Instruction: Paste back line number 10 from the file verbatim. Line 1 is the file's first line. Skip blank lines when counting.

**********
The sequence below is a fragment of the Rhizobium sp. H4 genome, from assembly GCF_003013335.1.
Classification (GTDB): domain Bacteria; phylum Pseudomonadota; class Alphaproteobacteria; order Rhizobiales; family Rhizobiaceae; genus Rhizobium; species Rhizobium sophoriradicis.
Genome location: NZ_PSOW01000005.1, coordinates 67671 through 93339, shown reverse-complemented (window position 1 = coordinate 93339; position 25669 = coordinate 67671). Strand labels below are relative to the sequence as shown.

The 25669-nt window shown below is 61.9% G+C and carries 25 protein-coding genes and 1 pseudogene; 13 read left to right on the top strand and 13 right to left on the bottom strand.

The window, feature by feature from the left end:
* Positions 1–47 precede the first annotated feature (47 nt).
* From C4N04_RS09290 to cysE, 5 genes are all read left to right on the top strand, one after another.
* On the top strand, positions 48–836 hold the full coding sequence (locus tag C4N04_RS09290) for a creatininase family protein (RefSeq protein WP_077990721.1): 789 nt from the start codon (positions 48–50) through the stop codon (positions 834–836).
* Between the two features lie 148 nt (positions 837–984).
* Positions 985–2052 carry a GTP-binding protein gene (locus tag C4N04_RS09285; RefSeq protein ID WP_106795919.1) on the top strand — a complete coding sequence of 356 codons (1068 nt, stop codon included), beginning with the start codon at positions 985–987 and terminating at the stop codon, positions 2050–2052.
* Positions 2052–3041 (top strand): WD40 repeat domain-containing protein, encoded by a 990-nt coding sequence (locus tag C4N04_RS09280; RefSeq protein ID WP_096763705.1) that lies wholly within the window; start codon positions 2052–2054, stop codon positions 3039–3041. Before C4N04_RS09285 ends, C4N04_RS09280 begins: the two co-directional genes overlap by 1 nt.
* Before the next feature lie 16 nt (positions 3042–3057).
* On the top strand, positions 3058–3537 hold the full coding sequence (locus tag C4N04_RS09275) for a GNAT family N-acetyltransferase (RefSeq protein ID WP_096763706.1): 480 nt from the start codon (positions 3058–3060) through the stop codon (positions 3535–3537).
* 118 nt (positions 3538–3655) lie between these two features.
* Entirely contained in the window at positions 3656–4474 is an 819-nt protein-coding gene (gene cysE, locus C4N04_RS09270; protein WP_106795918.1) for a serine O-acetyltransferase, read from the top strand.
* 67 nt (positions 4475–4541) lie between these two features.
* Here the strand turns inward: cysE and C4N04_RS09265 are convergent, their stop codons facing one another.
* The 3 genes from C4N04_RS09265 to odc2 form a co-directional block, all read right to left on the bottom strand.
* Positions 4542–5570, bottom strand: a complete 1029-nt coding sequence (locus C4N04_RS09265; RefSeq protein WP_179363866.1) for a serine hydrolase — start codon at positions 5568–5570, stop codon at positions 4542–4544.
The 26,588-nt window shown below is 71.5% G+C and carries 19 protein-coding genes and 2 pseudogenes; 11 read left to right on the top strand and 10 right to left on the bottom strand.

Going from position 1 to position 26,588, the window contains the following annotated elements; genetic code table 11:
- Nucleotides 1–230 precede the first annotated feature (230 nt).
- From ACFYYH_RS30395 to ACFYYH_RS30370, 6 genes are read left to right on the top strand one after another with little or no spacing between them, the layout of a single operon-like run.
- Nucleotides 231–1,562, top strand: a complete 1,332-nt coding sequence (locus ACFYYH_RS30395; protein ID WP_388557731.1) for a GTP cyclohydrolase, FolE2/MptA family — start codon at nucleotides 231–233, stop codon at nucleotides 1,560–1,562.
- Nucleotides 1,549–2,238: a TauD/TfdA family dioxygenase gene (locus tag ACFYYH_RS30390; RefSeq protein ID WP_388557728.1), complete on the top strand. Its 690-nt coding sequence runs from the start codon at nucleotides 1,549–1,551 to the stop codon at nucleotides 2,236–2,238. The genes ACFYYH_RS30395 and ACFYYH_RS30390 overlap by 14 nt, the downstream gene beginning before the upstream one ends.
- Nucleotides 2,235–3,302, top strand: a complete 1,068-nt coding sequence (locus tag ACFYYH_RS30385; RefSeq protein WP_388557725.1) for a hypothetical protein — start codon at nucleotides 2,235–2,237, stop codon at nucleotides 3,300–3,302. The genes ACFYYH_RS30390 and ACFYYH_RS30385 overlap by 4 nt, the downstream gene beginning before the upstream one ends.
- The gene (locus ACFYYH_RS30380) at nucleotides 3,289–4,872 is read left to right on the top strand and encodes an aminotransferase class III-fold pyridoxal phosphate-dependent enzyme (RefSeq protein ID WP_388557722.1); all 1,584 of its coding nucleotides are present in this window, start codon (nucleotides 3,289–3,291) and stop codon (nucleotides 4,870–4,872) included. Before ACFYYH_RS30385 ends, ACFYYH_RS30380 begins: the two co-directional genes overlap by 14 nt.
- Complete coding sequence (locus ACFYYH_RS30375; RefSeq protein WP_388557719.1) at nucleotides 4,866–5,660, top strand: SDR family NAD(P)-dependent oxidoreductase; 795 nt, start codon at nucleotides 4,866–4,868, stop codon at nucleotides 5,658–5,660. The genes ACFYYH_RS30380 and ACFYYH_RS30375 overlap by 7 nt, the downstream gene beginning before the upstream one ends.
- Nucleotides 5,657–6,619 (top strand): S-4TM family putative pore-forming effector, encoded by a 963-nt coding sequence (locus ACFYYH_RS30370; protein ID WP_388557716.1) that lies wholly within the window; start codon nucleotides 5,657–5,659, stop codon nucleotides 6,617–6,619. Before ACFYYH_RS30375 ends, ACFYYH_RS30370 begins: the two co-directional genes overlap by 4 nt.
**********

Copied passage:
* Positions 985–2052 carry a GTP-binding protein gene (locus tag C4N04_RS09285; RefSeq protein ID WP_106795919.1) on the top strand — a complete coding sequence of 356 codons (1068 nt, stop codon included), beginning with the start codon at positions 985–987 and terminating at the stop codon, positions 2050–2052.